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Walrus Audio Releases the first of its new compact stereo platform with presets - the Mako Series D1 High Fidelity Echo Machine

DelayDigital DelayWalrus Audio

I have been complaining about the lack of stereo compact delays and reverbs for some years now - until two excellent candidates have arrived in quick succession. First Keeley’s Flange Modulated Eccos Delay and now this equally impressive unit from Walrus Audio.


I assume that the Mako Series will be a little more utilitarian in looks and function - meaning more vanilla types of effects versus say the more colourful and unusual SLÖ Reverb. It’s also intriguing to see how Keeley and Walrus come up with quite different control topologies and solutions to overall the same sort of challenges.


I feel that in terms of ease of use that Walrus Audio is definitely the winner - as there are too many secondary functions on the Eccos to make it instantly learnable. I also really like the application of the Tweak knob with the 3-way Mod | Tone | Age selector for each of 3 different variables - there is some complexity there are some of those variable are different to the printed legend, but I feel this way is slightly more usable than the Alt+Secondary Function two-knob approach. Everything on this pedal is pretty clear and straightforward really including the 5 Programs / Modes:

  • Digital - Clean Crystal Clear Delays
  • Modulated - Random Variable Rate LFO Modulations
  • Vintage - Analog Style Delay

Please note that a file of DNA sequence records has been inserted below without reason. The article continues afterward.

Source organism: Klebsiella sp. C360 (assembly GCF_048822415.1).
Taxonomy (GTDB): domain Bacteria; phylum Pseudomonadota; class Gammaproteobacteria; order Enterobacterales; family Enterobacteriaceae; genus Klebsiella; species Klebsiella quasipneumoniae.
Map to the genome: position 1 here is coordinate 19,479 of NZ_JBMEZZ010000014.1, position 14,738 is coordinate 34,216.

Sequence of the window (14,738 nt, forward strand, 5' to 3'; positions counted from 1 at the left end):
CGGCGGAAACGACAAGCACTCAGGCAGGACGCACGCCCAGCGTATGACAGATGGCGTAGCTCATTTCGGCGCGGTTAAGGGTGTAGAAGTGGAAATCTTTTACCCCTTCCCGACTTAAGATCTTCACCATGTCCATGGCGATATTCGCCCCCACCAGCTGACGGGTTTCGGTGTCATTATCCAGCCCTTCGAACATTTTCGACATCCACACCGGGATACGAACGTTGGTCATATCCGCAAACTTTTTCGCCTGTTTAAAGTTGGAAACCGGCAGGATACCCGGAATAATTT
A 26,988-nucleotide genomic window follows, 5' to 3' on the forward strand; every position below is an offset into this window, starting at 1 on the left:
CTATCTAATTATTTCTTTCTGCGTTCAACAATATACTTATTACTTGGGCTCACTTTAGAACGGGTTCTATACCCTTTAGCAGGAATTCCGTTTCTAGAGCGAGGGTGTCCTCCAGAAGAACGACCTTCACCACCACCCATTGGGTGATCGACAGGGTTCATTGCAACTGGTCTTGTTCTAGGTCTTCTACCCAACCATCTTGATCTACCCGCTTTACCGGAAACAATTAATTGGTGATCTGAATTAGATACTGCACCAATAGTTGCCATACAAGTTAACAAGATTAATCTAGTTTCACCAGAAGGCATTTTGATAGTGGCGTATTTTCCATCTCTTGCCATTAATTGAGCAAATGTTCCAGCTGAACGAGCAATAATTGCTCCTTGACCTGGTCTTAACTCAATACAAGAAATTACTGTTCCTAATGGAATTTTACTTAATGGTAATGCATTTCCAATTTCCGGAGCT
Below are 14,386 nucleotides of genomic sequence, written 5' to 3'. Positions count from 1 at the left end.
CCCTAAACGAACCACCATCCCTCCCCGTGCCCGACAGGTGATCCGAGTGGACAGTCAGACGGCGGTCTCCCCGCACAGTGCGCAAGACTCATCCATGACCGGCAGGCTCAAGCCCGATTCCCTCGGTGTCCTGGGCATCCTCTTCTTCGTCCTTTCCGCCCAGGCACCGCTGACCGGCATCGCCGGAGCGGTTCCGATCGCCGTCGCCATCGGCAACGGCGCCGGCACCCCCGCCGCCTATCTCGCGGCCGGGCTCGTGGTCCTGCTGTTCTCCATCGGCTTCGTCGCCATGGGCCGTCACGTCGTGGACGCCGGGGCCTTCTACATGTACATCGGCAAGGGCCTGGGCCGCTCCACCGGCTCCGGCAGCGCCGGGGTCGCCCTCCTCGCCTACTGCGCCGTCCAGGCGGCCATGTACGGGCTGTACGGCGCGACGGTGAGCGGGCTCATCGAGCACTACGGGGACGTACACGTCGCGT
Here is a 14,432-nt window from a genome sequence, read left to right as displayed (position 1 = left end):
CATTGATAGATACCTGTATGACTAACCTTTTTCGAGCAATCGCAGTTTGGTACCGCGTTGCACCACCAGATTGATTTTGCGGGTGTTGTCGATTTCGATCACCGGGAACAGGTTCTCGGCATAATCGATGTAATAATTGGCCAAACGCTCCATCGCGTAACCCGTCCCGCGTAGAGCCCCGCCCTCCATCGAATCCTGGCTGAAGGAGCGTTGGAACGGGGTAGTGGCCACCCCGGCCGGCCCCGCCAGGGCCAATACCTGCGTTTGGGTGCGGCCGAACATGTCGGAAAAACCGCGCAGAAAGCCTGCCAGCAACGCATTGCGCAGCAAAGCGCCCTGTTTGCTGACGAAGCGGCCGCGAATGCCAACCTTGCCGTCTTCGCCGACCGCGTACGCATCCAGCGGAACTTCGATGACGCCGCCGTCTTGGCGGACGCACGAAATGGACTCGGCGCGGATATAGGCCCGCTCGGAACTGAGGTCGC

• Dual - Two Parallel Delays with different Time Divisions
  • Reverse - Backward Playing Delay

The Presets are slightly unusual in being 3 Banks of 3 - i.e. select either Bank A, B or C and then step up through 3 presets via pressing both the Bypass and Tap footswitches simultaneously. If you wish to save a preset you just make sure you’re on the right Preset Slot - Bank A/B/C and then Red, Green or Blue - and then you hold down the two footswitches simultaneously to save.


Not so long ago I said that the Eccos was probably my new favourite compact delay unit - being stereo, and having presets and all that - also having an exceptional sounding Flanged Delay - and a looper onboard. And while the Mako D1 is more elegant in some ways and has more varied modes - the Eccos’ core modulation is particularly lush - it’s really hard to call actually - I think both are excellent and it will largely depend on which type of delay you more like the sound of - or whether you want a simple looper or more variety - swings and roundabouts really - these are exciting times for sure! One thing to note to is that the Eccos has a slightly keener price - $249 versus the $299 of the Mako D1.

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Stefan Karlsson
Stefan Karlsson
Guitar Pedal X
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